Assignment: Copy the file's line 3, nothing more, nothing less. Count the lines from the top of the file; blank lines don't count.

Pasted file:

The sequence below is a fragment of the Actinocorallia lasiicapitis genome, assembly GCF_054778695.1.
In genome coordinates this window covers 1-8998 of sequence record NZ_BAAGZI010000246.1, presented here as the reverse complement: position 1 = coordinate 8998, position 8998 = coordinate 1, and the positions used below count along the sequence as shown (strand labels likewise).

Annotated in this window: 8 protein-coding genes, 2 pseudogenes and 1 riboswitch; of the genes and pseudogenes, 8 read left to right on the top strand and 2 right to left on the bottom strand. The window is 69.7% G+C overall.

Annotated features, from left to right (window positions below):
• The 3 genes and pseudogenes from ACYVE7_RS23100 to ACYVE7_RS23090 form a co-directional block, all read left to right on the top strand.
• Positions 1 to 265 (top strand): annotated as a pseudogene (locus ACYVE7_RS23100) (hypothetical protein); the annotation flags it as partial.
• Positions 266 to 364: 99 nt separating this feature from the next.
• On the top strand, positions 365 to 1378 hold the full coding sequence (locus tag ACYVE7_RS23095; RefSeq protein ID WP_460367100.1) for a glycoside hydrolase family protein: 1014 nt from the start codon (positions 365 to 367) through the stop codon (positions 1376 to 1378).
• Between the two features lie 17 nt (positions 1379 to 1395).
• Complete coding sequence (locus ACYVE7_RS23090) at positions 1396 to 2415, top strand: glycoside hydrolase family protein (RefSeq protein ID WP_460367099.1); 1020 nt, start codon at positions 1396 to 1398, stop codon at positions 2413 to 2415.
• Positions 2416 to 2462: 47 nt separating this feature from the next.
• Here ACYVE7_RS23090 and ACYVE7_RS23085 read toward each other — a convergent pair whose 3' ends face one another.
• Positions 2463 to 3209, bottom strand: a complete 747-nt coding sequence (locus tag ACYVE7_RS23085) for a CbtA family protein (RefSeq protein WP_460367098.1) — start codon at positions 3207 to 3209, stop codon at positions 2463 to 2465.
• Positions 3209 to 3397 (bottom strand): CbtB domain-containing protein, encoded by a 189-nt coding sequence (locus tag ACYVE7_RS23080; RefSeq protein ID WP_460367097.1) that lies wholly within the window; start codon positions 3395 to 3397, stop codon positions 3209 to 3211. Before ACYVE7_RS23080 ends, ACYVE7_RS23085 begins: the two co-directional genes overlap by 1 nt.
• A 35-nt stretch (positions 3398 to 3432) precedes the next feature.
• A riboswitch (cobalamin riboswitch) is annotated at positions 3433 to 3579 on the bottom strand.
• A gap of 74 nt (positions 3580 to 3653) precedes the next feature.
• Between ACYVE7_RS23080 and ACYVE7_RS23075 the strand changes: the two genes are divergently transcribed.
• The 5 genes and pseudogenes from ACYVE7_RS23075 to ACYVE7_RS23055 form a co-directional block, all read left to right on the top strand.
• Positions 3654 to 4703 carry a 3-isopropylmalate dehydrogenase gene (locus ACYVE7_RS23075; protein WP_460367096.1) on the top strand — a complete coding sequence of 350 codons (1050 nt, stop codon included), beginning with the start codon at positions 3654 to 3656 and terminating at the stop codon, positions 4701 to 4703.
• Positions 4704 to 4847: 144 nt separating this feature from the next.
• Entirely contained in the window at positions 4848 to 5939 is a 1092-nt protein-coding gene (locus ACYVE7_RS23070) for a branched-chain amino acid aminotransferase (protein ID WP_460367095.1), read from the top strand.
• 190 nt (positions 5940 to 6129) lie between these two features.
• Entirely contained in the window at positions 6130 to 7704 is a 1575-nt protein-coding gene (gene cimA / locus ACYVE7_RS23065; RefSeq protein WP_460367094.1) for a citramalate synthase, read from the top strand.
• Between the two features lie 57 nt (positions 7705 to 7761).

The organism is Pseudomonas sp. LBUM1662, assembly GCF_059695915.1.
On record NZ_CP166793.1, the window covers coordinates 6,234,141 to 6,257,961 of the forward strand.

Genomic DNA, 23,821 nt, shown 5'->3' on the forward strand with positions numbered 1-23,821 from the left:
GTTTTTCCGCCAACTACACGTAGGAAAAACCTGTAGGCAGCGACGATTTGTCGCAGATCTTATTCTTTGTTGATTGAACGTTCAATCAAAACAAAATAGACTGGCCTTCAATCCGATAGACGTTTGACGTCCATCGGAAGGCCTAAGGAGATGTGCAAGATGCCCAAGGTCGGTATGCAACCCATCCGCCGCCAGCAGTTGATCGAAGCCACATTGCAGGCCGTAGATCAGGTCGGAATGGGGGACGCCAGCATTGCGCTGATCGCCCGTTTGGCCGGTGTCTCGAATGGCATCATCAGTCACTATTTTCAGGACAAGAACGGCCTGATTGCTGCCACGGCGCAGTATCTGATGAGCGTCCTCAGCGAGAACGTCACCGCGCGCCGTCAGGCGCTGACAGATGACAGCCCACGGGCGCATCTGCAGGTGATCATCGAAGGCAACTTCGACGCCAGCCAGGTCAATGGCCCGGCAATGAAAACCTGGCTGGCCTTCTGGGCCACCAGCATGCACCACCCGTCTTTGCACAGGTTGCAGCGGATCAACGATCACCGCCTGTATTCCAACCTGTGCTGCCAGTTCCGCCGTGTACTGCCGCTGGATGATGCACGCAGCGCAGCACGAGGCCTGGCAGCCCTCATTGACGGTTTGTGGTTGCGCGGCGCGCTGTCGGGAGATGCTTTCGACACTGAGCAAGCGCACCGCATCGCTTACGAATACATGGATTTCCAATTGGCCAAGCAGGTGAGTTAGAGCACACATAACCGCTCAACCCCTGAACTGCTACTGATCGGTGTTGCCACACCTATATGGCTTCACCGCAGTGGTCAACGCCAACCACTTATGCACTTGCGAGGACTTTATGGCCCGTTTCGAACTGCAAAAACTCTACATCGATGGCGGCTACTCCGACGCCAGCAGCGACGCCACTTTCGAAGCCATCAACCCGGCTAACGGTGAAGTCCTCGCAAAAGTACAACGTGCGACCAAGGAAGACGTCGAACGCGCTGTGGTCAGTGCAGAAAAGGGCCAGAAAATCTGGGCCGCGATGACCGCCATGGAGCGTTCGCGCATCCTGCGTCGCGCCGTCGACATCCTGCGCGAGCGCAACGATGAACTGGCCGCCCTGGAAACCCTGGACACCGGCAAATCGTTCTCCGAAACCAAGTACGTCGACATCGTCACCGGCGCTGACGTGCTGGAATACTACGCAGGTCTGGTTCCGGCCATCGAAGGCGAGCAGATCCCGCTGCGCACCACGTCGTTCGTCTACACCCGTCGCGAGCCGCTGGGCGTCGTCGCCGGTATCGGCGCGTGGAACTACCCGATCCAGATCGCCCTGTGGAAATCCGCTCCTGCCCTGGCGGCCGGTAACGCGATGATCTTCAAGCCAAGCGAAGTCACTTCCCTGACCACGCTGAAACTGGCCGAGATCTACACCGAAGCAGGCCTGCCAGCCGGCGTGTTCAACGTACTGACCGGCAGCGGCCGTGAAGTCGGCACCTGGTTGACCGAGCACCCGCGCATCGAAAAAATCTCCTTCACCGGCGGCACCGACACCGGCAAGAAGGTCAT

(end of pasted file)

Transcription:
Annotated in this window: 8 protein-coding genes, 2 pseudogenes and 1 riboswitch; of the genes and pseudogenes, 8 read left to right on the top strand and 2 right to left on the bottom strand. The window is 69.7% G+C overall.